4 Curriculum - Primary Department It is the aim of the school to develop a broad balanced, relevant and differentiated curriculum which recognises the importance of the whole child. In accordance with the National Curriculum it is the school s aim that all children s learning should be planned to enable each pupil to experience the following aspects, in a consistent and continuous manner as he/she moves through the school. English. In accordance with the National Curriculum, great emphasis is placed on Literacy Skills. Speaking, listening and writing skills are taught, encouraged, enriched and used through every aspect of school life. Handwriting and spelling skills are developed by a variety of methods. Reading is taught from the earliest stages through the appreciation and love of books, and reading schemes are used to supplement this approach as well as a wide selection of picture and story books. Drama is used to strengthen and extend language. Mathematics. Children are given a wide range of activities and experiences, in accordance with the National Curriculum, thus enabling them as they develop their numeracy skills to think logically, imaginatively and to become skilled exponents of mathematics. Science Pupils are taught Science according to the National Curriculum requirements, developing investigative, research and evaluative skills, in order to encourage their scientific awareness. Information and Communication Technology The development of ICT skills is considered an essential part of each curriculum area, using the latest technology available in the school. History, Geography and Design Technology The school follows the guidelines as found in the national Curriculum. Welsh. The teaching of Welsh as a second language is presented as an exciting, interesting and relevant experience both in the classroom situation and in the everyday life of the school. All Primary children are encouraged to join in the Urdd activities. Music Music is introduced to the children from the beginning of their school life as a live experience are taught skills which will enable them to take an increasingly active part in music making and to become a more understanding listener. In addition to class music lessons there are opportunities for children to learn to play various musical instruments. Art/Craft and Design Children learn to work through a variety of two and three dimensional media, such as drawing, painting and model making. Visits from local artists enrich their experiences. Physical Education PE is taught throughout the school. Gymnastics, movement and dance are taught indoors together with various outdoor games and activities. Years 3-6 receive swimming instruction at the local pool and are entered for various awards.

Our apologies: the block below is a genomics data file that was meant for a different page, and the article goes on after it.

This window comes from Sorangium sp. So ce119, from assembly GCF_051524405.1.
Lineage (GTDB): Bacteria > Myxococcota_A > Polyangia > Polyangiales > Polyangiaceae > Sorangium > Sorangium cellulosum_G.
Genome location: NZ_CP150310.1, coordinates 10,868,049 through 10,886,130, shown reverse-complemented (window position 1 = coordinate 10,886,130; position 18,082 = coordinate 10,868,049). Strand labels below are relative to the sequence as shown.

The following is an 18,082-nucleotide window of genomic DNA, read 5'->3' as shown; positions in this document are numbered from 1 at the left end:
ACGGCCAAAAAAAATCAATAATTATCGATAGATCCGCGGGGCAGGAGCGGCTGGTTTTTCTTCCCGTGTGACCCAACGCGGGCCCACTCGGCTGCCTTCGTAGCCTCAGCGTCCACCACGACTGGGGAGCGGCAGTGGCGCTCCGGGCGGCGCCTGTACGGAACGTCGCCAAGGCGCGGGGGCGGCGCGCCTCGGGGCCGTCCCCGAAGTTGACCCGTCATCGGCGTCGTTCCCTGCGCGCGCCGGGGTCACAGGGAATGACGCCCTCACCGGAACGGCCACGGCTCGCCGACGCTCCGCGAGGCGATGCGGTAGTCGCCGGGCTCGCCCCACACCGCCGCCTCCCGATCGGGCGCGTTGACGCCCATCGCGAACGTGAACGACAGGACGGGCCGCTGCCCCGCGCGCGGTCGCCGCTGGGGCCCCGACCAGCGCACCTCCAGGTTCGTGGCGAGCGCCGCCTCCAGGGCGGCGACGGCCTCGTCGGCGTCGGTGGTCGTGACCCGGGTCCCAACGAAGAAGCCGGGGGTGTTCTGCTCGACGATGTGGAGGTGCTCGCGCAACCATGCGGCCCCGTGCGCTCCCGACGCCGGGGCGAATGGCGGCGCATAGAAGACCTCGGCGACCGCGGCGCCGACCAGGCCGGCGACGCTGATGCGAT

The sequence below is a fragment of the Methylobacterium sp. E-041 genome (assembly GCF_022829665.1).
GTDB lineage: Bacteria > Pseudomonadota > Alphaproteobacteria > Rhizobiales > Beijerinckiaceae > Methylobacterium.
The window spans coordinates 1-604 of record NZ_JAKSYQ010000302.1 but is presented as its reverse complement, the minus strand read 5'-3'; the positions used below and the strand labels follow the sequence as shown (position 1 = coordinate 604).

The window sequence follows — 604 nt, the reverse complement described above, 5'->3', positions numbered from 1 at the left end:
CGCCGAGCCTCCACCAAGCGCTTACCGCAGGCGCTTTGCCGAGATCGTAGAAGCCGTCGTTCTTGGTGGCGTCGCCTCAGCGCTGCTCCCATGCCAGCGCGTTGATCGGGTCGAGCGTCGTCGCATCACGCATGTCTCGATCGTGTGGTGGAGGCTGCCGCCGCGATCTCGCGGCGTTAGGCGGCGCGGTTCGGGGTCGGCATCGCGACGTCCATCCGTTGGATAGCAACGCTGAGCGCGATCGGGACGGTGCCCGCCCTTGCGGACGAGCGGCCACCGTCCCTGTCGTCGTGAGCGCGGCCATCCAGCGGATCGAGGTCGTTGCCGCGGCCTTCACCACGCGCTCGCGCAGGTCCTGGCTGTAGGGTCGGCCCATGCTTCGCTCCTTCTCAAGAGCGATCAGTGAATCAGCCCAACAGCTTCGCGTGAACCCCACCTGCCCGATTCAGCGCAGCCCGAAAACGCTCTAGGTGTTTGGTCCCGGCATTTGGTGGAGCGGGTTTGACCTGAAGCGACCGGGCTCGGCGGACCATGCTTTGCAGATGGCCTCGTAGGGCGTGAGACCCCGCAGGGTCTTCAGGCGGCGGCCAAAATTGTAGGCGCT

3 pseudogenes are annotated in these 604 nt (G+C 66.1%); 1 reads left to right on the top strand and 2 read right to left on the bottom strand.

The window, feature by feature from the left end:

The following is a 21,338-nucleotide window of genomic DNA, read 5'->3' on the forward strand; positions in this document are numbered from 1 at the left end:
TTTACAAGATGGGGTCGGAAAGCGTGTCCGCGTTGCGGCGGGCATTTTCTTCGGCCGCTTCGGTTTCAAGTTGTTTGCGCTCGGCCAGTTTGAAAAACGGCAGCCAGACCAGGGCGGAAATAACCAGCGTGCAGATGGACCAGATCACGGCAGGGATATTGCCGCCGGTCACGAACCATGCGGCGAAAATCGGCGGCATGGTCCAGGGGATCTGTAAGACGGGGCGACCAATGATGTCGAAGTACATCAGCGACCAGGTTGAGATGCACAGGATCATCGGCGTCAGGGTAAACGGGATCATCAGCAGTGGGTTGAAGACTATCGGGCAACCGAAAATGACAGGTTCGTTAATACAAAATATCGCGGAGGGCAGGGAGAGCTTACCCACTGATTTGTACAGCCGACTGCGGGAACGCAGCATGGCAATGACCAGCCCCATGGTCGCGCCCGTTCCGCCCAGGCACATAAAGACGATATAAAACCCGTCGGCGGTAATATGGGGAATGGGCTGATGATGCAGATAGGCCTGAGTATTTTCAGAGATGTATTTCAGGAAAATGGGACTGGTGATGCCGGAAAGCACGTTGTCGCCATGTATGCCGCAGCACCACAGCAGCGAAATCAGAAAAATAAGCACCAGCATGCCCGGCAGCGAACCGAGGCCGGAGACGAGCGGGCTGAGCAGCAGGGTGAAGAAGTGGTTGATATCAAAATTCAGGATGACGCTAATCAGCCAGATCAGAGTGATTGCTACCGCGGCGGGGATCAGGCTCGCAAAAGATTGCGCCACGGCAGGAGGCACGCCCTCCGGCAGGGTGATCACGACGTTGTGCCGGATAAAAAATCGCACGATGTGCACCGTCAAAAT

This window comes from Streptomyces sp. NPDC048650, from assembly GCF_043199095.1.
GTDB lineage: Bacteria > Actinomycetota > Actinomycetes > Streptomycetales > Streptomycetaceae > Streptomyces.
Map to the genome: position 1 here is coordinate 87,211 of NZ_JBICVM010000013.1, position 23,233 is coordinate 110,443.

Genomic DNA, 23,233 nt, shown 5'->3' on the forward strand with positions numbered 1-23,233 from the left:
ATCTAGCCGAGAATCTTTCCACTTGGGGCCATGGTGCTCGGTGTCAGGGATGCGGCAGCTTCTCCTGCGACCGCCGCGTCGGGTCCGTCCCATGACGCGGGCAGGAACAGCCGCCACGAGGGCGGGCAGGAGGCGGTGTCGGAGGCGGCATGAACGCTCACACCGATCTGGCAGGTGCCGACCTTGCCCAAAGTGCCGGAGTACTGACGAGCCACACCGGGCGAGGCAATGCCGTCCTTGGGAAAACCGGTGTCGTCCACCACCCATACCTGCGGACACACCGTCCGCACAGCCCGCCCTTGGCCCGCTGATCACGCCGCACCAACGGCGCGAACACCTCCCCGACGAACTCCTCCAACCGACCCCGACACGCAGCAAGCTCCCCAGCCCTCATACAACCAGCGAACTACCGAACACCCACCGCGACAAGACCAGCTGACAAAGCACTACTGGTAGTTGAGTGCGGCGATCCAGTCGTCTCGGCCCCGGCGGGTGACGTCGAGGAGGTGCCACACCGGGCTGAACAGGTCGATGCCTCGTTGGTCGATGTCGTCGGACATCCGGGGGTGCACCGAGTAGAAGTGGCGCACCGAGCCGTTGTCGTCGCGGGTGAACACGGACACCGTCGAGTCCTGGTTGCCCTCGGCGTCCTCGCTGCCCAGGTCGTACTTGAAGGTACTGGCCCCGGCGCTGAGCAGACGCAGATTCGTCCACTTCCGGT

5 Foundation Phase adventure play area. Curriculum - Senior School Key Stage 3 Years 7-9 (Age 11-14) In years 7, 8 and 9 there are 2 forms and subjects are taught mainly in form groups with some setting. Pulils in these year groups follow National Curriculum courses in Religious Education, Art, Design Technology (including resistant materials, food, textiles and information technology), Drama, Dance, French, Geography, History, Mathematics, Sciences, Music, Physical Education, and Welsh (Second Language). Year 9. Towards the end of Year 9, after full consultation between staff, pupils and parents, Students make choices regarding their GCSE Courses which are in keeping with their interest and ability. Care is taken to ensure that career aspirations are protected whenever possible within budgetary constraints. Key Stage 4 - Years (age 14-16) Students take up to ten subjects at GCSE which are chosen in year 9. The curriculum in these years is directly related to GCSE Examinations, and girls can choose from a range of optional subjects in addition to the core subjects of English, Mathematics, Sciences, Religious Education, Physical Education and Welsh. The Sixth Form (years 12-13) In the Sixth Form students usually follow a two-year course studying four subjects to AS Level, with three subjects in the second year to A2 Level. A course of lectures forms part of our Sixth Form Curriculum. The aim of this course is to encourage students to explore in a mature way some of the questions of life and to see in faith how we cope with them. Each student participates in an afternoon of physical pursuits with a programme of activities specifically designed for them. Year 12 Students are encouraged to participate in the very successful Young Enterprise Scheme. Careers Education. A Personal and Social Education programme is followed by all year groups. Vocational education is an integral part of this programme with particular emphasis on careers education in Years 9, 10 & 11 and is also reinforced through a programme of work experience in Year 10 and Year 12. Language Policy. The School has a policy for developing pupils language, which recognises that success in school subjects is likely to be greater if pupils are encouraged to practise their language skills within all curriculum areas. The School actively promotes the Welsh language and culture in accordance with the National Curriculum, as well as reflecting its position within the local community. The School is developing its participation in the Urdd Movement. Complaints Procedures about Curriculum and Related Matters. Under the terms of Section 23 of the Education Reform Act 1988, procedures have been laid down concerning complaints made by parents or others on specific items. Any concerns expressed by parents and others about the school curriculum and related matters will continue to be considered and, so far as possible, dealt with through informal discussion with teachers and the Headmaster in the first instance.